GOOD

To Fight Malnutrition, A Little Diplomacy Goes A Long Way

Stunting — failing to meet an average height by a certain age — was rampant in Peru. This is how they cut rates in half.

Photo by The Visionary Agency/Flickr.

THE GOOD NEWS:


Child malnutrition in Peru has hit an all-time low thanks to a combination of local and international efforts.

Identifying stunting — otherwise known as failing to meet an average height by a certain age — is just one way that researchers and health advocates are able to measure a child’s overall well-being. Treating a stunted child can be complicated because diet, disease, cultural upheaval, pollution, and emotional stress all play a role in normal and abnormal development. In the case of Peru, a country typically plagued by stunting, nonprofit and government officials worked together to better understand and ultimately solve the problem.

To give a little background on the issue, 39% of Peruvian children under age 5 suffered from stunting in 1990. Despite economic gains in the country, malnutrition remained a widespread, chronic issue. In an attempt to change that, the nonprofit CARE Peru received funding from USAID to invest in the health of 1,200 communities. Using the positive results of these investments, CARE Peru convinced President Alan Garcia to pick up where they left off. And it worked. By 2016, the percentage of stunted children 5 and younger had dropped to 18% according to the Bill and Melinda Gates Foundation.

Of course, at the root of the problem of stunting is a lack of both resources and awareness. Peru’s former Deputy Minister of Development and Social Assessment, Ariela Luna, sought to confront this problem head-on with a two-pronged approach: vaccinations and maternal counseling. With the support of the Ministry of Economics and Finance, Luna was able to reallocate funds toward malnutrition with low-cost, results-oriented initiatives.

After targeting districts with high rates of stunting and implementing protocols to track progress, Luna and her team started to see gradual improvement. After six months of work, just about 100% of the participating communities were performing at new standards. Since then, millions of Peruvian children have escaped the cycle of chronic malnutrition.

Articles
via Douglas Muth / Flickr

Sin City is doing something good for its less fortunate citizens as well as those who've broken the law this month. The city of Las Vegas, Nevada will drop any parking ticket fines for those who make a donation to a local food bank.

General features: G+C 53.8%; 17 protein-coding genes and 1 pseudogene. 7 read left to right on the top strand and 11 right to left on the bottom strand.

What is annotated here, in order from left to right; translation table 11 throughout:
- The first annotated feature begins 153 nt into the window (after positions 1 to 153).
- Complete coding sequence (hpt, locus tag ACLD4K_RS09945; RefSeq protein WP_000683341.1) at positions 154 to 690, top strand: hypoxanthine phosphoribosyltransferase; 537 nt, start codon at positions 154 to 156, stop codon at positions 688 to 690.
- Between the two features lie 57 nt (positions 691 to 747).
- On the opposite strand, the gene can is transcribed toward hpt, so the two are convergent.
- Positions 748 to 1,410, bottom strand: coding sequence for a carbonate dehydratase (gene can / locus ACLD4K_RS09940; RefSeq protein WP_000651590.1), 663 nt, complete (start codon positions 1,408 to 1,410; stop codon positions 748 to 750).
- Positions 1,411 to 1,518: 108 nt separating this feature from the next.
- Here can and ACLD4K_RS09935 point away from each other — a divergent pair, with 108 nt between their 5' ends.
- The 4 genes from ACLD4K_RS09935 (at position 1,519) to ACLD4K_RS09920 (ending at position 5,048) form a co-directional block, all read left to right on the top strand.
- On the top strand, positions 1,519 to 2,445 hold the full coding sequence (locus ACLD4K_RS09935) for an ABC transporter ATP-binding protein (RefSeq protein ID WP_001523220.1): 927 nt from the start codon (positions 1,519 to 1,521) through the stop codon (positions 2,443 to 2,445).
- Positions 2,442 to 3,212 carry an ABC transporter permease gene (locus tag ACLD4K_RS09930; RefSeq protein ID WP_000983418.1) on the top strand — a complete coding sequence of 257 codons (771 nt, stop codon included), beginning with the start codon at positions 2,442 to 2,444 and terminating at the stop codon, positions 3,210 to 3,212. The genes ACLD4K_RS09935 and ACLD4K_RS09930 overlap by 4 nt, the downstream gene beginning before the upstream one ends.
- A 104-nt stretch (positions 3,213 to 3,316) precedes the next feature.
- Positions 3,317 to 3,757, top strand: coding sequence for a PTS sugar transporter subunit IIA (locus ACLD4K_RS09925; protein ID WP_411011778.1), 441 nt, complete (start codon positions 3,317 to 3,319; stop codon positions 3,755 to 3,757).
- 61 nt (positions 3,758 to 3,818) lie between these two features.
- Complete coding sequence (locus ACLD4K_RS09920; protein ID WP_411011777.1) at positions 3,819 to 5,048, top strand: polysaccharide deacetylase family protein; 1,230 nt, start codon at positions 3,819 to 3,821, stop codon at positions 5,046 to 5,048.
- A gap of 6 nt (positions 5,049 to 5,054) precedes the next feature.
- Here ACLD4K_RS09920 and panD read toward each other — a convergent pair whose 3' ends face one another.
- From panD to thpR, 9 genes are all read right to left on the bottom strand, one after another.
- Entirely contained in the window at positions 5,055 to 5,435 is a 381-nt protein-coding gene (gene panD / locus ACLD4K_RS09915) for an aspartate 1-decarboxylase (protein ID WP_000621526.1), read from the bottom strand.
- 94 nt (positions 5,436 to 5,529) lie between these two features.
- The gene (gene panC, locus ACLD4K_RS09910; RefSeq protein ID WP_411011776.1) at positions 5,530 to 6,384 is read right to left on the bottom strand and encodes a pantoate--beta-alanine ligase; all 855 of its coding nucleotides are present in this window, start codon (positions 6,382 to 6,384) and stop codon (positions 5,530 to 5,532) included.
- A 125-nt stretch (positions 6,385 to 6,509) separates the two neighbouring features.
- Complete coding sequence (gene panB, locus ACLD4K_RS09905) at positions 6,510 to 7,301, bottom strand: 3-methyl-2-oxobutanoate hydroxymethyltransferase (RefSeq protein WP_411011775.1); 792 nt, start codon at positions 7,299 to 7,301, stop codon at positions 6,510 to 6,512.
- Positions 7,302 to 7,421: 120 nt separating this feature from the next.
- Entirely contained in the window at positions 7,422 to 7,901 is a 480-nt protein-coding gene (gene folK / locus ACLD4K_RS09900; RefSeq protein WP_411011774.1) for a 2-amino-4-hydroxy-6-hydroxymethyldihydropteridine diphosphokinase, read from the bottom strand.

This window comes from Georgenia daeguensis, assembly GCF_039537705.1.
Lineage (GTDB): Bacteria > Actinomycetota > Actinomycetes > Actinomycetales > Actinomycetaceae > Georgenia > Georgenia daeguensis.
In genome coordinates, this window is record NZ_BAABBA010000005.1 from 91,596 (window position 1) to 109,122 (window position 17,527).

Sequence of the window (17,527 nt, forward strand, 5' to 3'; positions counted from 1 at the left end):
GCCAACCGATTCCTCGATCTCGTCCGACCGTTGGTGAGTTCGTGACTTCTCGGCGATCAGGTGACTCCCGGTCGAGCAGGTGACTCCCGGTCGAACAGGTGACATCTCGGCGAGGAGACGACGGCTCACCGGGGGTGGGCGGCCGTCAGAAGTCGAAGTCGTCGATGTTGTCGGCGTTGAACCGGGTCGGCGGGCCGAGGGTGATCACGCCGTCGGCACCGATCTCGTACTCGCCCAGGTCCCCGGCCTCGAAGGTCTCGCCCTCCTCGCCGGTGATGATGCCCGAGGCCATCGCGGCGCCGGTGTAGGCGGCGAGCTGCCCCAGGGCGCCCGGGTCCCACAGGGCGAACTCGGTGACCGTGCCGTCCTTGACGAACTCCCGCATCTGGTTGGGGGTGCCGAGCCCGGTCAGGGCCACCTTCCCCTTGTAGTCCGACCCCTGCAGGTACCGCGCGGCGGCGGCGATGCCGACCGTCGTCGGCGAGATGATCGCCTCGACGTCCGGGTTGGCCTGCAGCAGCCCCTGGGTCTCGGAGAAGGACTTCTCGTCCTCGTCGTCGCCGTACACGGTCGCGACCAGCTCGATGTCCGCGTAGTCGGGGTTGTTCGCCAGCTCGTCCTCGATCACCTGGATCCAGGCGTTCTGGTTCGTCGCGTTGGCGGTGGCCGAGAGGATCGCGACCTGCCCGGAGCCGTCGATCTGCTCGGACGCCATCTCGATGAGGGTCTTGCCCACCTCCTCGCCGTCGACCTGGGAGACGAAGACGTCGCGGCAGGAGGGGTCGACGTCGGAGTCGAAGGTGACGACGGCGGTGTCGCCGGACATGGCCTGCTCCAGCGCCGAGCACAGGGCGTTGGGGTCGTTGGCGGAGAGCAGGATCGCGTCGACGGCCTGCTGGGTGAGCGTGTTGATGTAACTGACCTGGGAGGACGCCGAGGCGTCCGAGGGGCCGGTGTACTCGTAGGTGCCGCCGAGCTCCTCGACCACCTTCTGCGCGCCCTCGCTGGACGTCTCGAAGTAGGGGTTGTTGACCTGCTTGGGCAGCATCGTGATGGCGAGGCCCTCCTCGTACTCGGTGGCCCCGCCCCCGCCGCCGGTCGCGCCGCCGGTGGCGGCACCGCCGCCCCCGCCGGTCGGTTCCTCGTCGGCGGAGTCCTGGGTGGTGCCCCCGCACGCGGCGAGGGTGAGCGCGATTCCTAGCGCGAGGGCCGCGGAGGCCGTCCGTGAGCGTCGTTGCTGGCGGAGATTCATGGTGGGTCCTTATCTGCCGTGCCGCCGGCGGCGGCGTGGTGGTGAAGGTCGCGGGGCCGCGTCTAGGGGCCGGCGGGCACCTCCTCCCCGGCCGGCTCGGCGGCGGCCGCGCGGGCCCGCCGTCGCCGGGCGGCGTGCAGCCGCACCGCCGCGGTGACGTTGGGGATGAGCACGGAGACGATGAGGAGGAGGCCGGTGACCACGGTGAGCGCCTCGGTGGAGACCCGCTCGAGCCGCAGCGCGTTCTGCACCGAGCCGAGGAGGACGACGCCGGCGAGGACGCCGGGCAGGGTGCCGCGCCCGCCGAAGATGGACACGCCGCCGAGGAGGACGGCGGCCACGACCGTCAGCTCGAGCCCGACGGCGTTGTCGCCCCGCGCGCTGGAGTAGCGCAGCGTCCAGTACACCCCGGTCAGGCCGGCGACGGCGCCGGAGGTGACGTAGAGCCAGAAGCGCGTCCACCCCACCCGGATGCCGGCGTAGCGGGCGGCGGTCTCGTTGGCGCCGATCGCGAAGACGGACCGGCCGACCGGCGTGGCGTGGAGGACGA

A parking ticket can cost up to $100 in Las Vegas but the whole thing can be forgiven by bringing in non-perishable food items of equal or greater value to the Parking Services Offices at 500 S. Main Street through December 16.

The program is designed to help the less fortunate during the holidays.

Keep Reading Show less
Communities

For more than 20 years. Sen. Susan Collins (R-ME) has served the citizens of Maine in the U.S. Senate. For most of that time, she has enjoyed a hard-fought reputation as a moderate Republican who methodically builds bridges and consensus in an era of political polarization. To millions of political observers, she exemplified the best of post-partisan leadership, finding a "third way" through the static of ideological tribalism.

However, all of that has changed since the election of Donald Trump in 2016. Voters in Maine, particularly those who lean left, have run out of patience with Collins and her seeming refusal to stand up to Trump. That frustration peaked with the nomination of Brett Kavanaugh to the Supreme Court.

Keep Reading Show less
Politics
via Truthout.org / Flickr and Dimitri Rodriguez / Flickr

Bernie Sanders' presidential campaign looks to be getting a huge big shot in the arm after it's faced some difficulties over the past few weeks.

Alexandria Ocasio-Cortez, a leading voice in the Democratic parties progressive, Democratic Socialist wing, is expected to endorse Sanders' campaign at the "Bernie's Back" rally in Queens, New York this Saturday.

Fellow member of "the Squad," Ilhan Omar, endorsed him on Wednesday.

Keep Reading Show less
Politics
Photo by HAL9001 on Unsplash

The U.K. is trying to reach its goal of net-zero emissions by 2050, but aviation may become the biggest source of greenhouse gas emissions in the U.K. by that same year. A new study commissioned by the Committee on Climate Change (CCC) and conducted at the Imperial College London says that in order for the U.K. to reach its target, aviation can only see a 25% increase, and they've got a very specific recommendation on how to fix it: Curb frequent flyer programs.

Currently, air travel accounts for 2% of global greenhouse gas emissions, however that number is projected to increase for several reasons. There's a growing demand for air travel, yet it's harder to decarbonize aviation. Electric cars are becoming more common. Electric planes, not so much. If things keep on going the way they are, flights in the U.K. should increase by 50%.

Nearly every airline in the world has a frequent flyer program. The programs offer perks, including free flights, if customers get a certain amount of points. According to the study, 70% of all flights from the U.K. are taken by 15% of the population, with many people taking additional (and arguably unnecessary) flights to "maintain their privileged traveler status."

Keep Reading Show less
The Planet